Keith's note: The sole intent of this op ed is not to sing the praises of America's plans for returning humans to the Moon as the title suggests. Rather, it is to sell the industry partnering of "the National Team" led by Blue Origin. If the op ed really focused on all that NASA is doing for the Human Landing System and Artemis you'd see SpaceX, Dynetics, Maxar, Astrobotic, Boeing, and a bunch of other companies mentioned. But they are not. Indeed the impression the uninformed (Congressional) reader is that the "National Team" mentioned herein is indeed America's official National Team since no one else is mentioned. Oh, and the listed author is a Blue Origin consultant.

The real "National Team" is composed of all of the companies and institutions supporting NASA's Artemis program - not just those who belong to one contractor team or another - or belong to either the Coalition for Deep Space Exploration or the Commercial Spaceflight Federation.

Caveat Emptor.

Keith's note: Audi is airing this TV commercial again.

NASA OIG: NASA's Management of the Orion Multi-Purpose Crew Vehicle Program

"We found that NASA's exclusion of more than $17 billion in Orion‐related costs has hindered the overall transparency of the vehicle's complete costs. Both federal law and NASA policy call for a Life Cycle Cost estimate for all major science and space programs costing more than $250 million, and for the Agency Baseline Commitment (ABC) to be based on all formulation and development costs. The Orion Program received approval from the NASA Associate Administrator to deviate from those requirements, resulting in exclusion of $17.5 billion in Orion‐related costs from fiscal year (FY) 2006 to FY 2030 due to the Agency's tailored approach to program management and cost reporting. Although these exclusions have been approved, the tailoring of these cost reporting requirements significantly limits visibility into the total amount spent on development and production efforts.

We also found that Orion has continued to experience cost increases and schedule delays. Since the cost and schedule baseline was set in 2015, the program has experienced over $900 million in cost growth through 2019, a figure expected to rise to at least $1.4 billion through 2023. At the same time, the program's schedule for Artemis I has slipped more than 3 years, while the schedule for Artemis II has slipped 2 years. Additional delays are likely as both Orion and SLS complete development efforts for Artemis I in the next 16 months and prepare for Artemis II. Meanwhile, Orion is proceeding with production of crew capsules for future Artemis missions before completing key development activities, increasing the risk of additional cost growth and schedule delays as issues are discovered late in the development effort, potentially requiring costly rework.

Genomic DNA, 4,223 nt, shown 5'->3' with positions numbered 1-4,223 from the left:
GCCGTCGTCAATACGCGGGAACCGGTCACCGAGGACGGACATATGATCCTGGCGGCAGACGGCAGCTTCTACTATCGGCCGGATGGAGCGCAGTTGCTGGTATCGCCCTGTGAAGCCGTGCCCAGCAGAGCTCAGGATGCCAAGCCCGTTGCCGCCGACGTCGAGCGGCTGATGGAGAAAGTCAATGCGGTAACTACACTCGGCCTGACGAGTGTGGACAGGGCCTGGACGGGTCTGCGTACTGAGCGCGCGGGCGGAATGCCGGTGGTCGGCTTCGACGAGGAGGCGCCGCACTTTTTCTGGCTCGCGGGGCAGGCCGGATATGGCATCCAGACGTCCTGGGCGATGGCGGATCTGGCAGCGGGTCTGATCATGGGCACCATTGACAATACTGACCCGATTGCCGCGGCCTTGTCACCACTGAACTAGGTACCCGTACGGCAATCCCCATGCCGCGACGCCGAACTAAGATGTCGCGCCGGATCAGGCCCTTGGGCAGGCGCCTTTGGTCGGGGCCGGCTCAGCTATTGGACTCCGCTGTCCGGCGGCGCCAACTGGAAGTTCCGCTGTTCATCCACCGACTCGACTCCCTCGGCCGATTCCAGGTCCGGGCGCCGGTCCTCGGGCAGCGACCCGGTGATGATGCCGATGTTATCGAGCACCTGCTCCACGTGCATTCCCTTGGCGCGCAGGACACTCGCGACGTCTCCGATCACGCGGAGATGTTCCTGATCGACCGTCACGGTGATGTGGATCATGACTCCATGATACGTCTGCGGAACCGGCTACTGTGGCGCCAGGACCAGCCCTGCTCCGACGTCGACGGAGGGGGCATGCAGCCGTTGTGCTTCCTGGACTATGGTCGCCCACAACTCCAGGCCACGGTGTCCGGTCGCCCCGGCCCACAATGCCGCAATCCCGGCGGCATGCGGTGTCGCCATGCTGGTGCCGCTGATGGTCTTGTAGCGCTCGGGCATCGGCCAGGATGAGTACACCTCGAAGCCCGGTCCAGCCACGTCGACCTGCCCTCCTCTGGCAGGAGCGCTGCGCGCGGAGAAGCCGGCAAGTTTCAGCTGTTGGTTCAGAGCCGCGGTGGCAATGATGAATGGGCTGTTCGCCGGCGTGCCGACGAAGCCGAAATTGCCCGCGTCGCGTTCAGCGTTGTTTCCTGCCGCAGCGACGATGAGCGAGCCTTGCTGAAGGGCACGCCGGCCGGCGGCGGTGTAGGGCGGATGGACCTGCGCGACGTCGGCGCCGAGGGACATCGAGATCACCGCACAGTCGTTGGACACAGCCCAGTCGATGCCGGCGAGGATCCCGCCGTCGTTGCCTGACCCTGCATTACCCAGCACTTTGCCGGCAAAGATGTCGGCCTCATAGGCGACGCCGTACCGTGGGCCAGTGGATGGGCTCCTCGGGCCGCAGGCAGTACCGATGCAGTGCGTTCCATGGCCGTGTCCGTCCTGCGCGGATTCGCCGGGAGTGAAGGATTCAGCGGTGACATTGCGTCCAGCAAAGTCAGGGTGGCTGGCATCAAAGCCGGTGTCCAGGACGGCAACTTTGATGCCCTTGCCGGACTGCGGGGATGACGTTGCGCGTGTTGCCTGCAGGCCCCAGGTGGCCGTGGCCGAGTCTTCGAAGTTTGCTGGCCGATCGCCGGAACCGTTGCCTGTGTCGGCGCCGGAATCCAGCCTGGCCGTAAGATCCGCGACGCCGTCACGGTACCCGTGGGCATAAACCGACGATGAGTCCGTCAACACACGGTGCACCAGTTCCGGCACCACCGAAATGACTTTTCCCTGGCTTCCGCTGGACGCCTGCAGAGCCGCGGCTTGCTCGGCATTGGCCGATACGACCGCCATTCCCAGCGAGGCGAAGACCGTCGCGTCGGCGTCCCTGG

Further, NASA's award fee practices have hindered the program's control of contract costs. Given the Orion Program's significant cost increases and schedule delays, we found that NASA has been overly generous with award fees provided to Lockheed. From contract inception in 2006 through January 2020, Lockheed received $740.9 million in award fees. We attribute these overly generous award fees to the subjective nature of award fee evaluations coupled with nebulous and dated criteria used by the program. The result, for both the Orion Program and frequently other NASA programs, is that adjectival ratings such as "Excellent" given to the contractor often do not accurately reflect performance shortfalls. At a minimum, we question $27.8 million in fees awarded to Lockheed from September 2006 to April 2015. In addition, we found the continued use of the "Award Fee for End-Item Contracts" clause can serve as a disincentive to contractor performance because of the second opportunity to collect unearned fees once the end-item (in this case, the Orion capsule) is delivered."

NASA OIG: NASA's Management of the Orion Multi-Purpose Crew Vehicle Program (2016)

"Over its life, the Orion Program has experienced funding instability, both in terms of overall budget amounts and the erratic timing of receipt of those funds. In past reports, we noted that the most effective budget profile for large and complex space system development programs like Orion is steady funding in the early stages and increased funding during the middle stages of development. In contrast, the Orion Program's budget profile through at least 2018 was nearly flat and Program officials acknowledged that this funding trajectory increased the risk that costly design changes may be needed in later stages of development when NASA integrates Orion with the SLS and GSDO. ... We also found prime contractor Lockheed Martin is expending its management reserves at a higher rate than both the Program and the company expected and that, if continued, would deplete its reserve account almost a year before the planned launch of EM-1. Moreover, we found NASA is not monitoring the impact of this possibility on the Orion Program.""

- Lockheed Martin's Bad Orion Marketing Hype, earlier post
- Lockheed Martin's Flawed Comparison Between Orion and Dragon, earlier post
- NASA Orion Buying Spree Makes Texas Happy Again, earlier post

U.S. Air Force cadets study idea of Space Force bases on the Moon, Science